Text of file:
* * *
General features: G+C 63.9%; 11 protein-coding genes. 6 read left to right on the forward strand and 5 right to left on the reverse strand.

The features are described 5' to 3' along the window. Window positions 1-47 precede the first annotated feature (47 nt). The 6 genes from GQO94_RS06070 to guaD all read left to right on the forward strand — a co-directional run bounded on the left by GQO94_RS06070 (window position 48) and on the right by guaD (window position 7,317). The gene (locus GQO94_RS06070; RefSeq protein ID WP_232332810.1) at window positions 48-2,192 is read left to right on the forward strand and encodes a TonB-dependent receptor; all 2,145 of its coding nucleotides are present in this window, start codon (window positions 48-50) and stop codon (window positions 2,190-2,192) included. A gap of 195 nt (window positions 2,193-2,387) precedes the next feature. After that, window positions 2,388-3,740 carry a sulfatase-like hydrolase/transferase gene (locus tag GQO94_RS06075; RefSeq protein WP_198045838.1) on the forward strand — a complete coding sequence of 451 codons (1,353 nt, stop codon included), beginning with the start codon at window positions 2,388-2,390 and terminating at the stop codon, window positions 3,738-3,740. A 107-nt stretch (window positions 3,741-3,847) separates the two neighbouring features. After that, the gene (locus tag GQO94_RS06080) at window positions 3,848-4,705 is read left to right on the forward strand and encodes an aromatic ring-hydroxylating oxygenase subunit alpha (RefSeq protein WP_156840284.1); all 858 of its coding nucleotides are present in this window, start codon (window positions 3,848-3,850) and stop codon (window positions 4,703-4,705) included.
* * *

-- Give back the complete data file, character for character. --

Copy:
General features: G+C 63.9%; 11 protein-coding genes. 6 read left to right on the forward strand and 5 right to left on the reverse strand.

The features are described 5' to 3' along the window. Window positions 1-47 precede the first annotated feature (47 nt). The 6 genes from GQO94_RS06070 to guaD all read left to right on the forward strand — a co-directional run bounded on the left by GQO94_RS06070 (window position 48) and on the right by guaD (window position 7,317). The gene (locus GQO94_RS06070; RefSeq protein ID WP_232332810.1) at window positions 48-2,192 is read left to right on the forward strand and encodes a TonB-dependent receptor; all 2,145 of its coding nucleotides are present in this window, start codon (window positions 48-50) and stop codon (window positions 2,190-2,192) included. A gap of 195 nt (window positions 2,193-2,387) precedes the next feature. After that, window positions 2,388-3,740 carry a sulfatase-like hydrolase/transferase gene (locus tag GQO94_RS06075; RefSeq protein WP_198045838.1) on the forward strand — a complete coding sequence of 451 codons (1,353 nt, stop codon included), beginning with the start codon at window positions 2,388-2,390 and terminating at the stop codon, window positions 3,738-3,740. A 107-nt stretch (window positions 3,741-3,847) separates the two neighbouring features. After that, the gene (locus tag GQO94_RS06080) at window positions 3,848-4,705 is read left to right on the forward strand and encodes an aromatic ring-hydroxylating oxygenase subunit alpha (RefSeq protein WP_156840284.1); all 858 of its coding nucleotides are present in this window, start codon (window positions 3,848-3,850) and stop codon (window positions 4,703-4,705) included.